Jakucho Setouchi: outspoken Buddhist nun who wrote hundreds of books
“The most important thing to write about in novels is love stories,” Jakucho Setouchi once said. “Business and politics – none of this is interesting.”
Setouchi, who died aged 99, was one of Japan’s most popular and prolific novelists, drawing on her own tumultuous love life in over 400 books on romance, sex, motherhood. and the family. Its protagonists were free-spirited women who, like their creator, bristled with traditional sexual mores and gender roles, refusing to fade into the decor of their homes while living in “a society of men. As Setouchi called contemporary Japan.
His candid descriptions of sex and romance won him a devoted following in the country, and was all the more striking as Setouchi became a Buddhist monk at the age of 51, shaving his head, donning monastic robes and taking a vow of celibacy. For decades she delivered sermons and spiritual talks while continuing to handwrite with a fountain pen, publishing books including a bestselling translation of The Tale of Genji, one of Japan’s most famous novels.
“Usually people who do bad things make good writers,” she said at a conference in 2008. “I did a lot of bad things, which is why my novels are interesting.”
Housewife turned author, Setouchi outraged her family when she abandoned her husband and daughter for a relationship with a much younger man. She then had an eight-year affair with a married writer and rocked the Japanese literary world with a 1957 novel about a young woman who leaves her family and becomes a prostitute.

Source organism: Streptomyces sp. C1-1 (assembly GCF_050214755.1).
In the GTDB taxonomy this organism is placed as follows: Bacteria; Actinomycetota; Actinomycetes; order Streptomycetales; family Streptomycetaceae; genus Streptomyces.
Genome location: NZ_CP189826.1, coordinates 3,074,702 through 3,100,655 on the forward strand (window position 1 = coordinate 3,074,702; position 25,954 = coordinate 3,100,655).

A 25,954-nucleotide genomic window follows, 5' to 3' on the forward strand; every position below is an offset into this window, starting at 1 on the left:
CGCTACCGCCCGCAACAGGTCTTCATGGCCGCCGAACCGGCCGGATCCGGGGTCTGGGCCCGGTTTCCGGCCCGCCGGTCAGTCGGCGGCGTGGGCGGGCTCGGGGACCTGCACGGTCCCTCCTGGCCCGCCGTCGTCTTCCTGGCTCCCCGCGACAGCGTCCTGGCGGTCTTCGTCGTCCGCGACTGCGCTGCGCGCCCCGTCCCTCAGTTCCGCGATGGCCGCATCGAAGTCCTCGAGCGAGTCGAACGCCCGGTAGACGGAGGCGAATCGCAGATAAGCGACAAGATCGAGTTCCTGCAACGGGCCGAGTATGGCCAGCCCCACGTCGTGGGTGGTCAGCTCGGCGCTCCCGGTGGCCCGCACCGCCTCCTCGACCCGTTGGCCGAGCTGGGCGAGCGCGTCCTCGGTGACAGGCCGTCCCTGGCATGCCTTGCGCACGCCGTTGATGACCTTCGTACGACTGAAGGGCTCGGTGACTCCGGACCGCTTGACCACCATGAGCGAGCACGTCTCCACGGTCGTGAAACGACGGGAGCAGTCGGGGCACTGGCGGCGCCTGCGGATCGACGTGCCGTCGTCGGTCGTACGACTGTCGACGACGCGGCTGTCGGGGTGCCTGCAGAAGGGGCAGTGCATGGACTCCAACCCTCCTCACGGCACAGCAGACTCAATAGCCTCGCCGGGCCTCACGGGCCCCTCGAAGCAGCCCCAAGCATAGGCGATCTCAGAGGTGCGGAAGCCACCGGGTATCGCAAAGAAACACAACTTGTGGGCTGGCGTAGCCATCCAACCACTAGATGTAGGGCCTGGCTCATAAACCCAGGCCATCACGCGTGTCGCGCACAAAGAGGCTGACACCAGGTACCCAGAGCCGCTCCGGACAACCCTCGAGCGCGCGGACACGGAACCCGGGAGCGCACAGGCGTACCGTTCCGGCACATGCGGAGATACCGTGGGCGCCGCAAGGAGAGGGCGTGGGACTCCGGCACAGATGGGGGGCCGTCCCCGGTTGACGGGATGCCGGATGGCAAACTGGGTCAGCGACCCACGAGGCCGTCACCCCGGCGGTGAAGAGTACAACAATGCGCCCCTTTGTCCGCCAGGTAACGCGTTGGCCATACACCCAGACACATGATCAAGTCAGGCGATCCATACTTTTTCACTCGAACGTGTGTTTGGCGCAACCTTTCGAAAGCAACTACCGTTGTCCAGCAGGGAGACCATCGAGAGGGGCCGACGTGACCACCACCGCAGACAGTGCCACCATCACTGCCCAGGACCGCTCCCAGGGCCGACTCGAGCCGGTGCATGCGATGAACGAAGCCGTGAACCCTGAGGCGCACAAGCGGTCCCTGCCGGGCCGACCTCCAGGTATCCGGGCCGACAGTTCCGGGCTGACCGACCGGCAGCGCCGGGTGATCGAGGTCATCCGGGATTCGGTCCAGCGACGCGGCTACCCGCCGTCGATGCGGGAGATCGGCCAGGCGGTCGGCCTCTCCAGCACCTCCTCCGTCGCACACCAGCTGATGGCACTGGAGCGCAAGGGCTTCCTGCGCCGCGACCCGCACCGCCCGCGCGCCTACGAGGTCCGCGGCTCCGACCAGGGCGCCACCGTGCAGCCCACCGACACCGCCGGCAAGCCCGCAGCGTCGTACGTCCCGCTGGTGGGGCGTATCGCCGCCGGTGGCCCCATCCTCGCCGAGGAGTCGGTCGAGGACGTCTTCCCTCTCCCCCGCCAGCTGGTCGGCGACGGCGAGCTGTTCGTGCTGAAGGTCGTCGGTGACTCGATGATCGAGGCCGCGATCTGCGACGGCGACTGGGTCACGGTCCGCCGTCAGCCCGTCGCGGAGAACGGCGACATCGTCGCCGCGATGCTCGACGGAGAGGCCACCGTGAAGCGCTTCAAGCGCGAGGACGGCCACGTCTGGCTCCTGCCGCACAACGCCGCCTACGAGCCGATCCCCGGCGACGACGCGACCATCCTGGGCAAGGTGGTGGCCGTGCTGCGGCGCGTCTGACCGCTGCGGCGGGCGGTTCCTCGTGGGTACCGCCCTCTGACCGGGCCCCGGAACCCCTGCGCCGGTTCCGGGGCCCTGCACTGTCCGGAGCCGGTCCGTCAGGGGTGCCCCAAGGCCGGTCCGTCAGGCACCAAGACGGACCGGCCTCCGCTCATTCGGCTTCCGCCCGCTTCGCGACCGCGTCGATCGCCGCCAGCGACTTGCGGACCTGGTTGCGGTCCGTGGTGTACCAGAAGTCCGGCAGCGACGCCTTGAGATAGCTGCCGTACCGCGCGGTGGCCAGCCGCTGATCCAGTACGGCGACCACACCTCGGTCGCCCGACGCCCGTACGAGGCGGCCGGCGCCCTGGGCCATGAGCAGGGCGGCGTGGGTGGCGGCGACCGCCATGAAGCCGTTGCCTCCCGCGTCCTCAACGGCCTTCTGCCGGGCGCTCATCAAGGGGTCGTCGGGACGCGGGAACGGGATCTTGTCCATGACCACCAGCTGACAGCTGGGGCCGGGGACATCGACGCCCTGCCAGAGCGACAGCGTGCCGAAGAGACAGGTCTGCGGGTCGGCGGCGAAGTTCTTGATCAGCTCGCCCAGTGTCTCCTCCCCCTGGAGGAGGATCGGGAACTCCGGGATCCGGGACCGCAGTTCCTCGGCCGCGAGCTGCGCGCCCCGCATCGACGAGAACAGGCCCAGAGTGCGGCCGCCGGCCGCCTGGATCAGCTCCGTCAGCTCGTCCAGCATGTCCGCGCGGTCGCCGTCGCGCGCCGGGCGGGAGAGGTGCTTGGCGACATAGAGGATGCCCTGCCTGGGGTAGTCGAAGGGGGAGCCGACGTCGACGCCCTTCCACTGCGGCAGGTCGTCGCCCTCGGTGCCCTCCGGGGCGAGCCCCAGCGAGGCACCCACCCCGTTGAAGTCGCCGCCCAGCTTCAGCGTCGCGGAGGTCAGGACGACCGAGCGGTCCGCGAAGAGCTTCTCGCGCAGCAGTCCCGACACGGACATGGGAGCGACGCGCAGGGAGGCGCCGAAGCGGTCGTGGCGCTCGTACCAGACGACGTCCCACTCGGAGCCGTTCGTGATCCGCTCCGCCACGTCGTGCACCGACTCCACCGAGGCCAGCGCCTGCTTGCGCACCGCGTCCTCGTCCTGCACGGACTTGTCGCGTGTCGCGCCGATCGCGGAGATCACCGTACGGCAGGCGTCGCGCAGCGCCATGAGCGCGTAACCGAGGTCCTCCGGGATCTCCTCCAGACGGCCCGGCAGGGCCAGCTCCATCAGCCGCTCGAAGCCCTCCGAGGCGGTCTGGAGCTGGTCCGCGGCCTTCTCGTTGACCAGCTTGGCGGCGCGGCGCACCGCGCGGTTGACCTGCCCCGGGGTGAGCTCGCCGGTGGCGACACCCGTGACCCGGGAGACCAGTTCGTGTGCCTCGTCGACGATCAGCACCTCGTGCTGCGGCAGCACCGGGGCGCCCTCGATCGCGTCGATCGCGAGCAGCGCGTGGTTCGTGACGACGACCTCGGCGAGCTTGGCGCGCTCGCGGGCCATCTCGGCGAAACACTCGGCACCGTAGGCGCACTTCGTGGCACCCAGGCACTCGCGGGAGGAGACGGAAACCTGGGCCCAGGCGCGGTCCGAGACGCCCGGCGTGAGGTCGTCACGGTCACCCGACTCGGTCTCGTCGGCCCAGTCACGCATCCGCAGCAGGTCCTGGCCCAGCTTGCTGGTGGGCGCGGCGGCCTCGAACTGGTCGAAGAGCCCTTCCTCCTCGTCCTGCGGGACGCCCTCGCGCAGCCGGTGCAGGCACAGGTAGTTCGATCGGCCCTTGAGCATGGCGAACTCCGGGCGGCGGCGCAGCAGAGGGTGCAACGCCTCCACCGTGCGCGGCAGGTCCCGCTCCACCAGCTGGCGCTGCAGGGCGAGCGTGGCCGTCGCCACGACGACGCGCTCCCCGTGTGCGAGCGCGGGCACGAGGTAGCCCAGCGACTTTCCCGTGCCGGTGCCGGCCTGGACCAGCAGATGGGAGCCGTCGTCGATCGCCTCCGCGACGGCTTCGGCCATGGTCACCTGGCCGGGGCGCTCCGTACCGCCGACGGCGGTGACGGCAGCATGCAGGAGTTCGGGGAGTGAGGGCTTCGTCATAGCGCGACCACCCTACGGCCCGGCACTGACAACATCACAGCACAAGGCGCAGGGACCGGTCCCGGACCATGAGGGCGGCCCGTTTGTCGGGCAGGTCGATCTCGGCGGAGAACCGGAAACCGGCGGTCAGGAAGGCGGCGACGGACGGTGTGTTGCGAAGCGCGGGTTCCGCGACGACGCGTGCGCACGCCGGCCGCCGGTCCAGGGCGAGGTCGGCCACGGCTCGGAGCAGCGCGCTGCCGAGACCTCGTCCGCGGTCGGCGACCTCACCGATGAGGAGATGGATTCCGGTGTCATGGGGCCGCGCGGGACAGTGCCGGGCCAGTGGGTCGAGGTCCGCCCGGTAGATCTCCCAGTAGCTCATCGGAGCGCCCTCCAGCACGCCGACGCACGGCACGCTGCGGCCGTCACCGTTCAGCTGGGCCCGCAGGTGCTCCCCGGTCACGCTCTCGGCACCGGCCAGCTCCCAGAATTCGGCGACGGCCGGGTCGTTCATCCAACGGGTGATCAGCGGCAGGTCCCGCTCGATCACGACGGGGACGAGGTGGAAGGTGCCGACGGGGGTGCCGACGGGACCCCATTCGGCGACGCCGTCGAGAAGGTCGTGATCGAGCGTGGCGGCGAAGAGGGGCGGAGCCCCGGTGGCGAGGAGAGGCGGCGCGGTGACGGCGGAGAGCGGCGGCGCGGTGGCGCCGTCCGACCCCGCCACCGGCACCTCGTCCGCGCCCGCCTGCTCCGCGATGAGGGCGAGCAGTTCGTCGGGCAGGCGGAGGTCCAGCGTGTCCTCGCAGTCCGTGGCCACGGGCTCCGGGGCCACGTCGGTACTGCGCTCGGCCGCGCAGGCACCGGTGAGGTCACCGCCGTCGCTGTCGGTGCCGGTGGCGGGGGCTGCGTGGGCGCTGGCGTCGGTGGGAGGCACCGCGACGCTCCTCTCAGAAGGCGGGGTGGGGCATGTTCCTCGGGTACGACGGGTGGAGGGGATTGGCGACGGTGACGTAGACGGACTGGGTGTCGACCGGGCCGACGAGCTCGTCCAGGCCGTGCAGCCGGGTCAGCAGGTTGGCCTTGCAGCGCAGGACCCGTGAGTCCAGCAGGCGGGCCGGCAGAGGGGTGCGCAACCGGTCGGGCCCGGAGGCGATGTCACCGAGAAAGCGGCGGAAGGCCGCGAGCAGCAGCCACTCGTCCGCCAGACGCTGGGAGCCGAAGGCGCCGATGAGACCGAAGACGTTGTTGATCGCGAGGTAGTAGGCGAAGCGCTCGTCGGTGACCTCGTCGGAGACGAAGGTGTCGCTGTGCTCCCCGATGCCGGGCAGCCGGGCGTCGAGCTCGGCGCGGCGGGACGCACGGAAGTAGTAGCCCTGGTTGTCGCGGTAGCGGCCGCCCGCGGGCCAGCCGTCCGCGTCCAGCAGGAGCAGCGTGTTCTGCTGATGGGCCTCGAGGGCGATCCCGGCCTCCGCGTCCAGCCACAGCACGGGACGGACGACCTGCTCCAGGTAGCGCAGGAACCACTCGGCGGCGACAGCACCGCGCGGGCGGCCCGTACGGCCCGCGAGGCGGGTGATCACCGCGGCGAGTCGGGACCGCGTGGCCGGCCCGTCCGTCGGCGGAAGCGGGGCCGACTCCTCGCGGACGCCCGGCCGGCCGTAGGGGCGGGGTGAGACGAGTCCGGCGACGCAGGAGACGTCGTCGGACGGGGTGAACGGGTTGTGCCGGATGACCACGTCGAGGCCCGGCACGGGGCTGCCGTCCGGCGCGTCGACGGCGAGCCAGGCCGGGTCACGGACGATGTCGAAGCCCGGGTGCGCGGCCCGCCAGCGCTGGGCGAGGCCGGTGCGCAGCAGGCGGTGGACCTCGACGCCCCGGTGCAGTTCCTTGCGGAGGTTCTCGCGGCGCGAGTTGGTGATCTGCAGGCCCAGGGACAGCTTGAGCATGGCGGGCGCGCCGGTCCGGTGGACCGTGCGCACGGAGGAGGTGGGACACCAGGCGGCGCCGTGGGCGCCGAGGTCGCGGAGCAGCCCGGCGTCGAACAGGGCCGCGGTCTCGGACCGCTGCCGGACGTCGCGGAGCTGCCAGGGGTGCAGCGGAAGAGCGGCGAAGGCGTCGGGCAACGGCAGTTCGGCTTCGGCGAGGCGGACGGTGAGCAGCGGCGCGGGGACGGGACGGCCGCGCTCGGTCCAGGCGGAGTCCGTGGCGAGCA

The book – its title, Kachine, is variously translated by Pistil and stamen, The core of a flower and A flower on fire – has been described as pornography by some critics who objected to his sexual images and the use of the word “uterus”. At the end of the novel, the main character imagines that even after his death and cremation, his belly will survive intact. Setouchi acquired a mocking nickname, Womb Writer, and went on the offensive.
“I should have been silent,” she said later The Japan Times, an English-language daily, “but I was so upset and responded to this review by saying, ‘Those who criticize the novel should be helpless and their wives should be frigid.’ Because of this remark, all literary journals refused to publish my novels for five years.
By the end of this period, Setouchi had published one of his most acclaimed books, The end of summer, a semi-autobiographical novel that won a female literary honor in Japan and was based on her own tangled relationships with her ex-boyfriend, lover, and wife.
For all of her writings on contemporary women and society, Setouchi was perhaps best known for her 1998 translation of a 1,000-year-old classic, The Tale of Genji. Written by Murasaki Shikibu, a maid of honor at the imperial court, the book chronicles the romantic life of Emperor Hikaru Genji’s son, “the brilliant prince,” who seduces a crowd of women, including his mother-in-law and his wife. adopted daughter.
The plot of the book was “hot stuff,” noted Setouchi in an interview with the New York Times. “Why pretend it’s the height of culture? ” she asked. “People hear Genji and immediately they speak in low voices, as in a museum. Hah, ridiculous! Genji should be read on a sofa, a box of cookies in hand.
Written in an archaic mark of old Japanese, the original Genji is largely indecipherable to modern readers. Setouchi sought to translate the book “into plain, pragmatic language”, cutting down some of its longest sentences and producing a 10-volume version that has sold millions of copies and helped spark a new interest in the novel.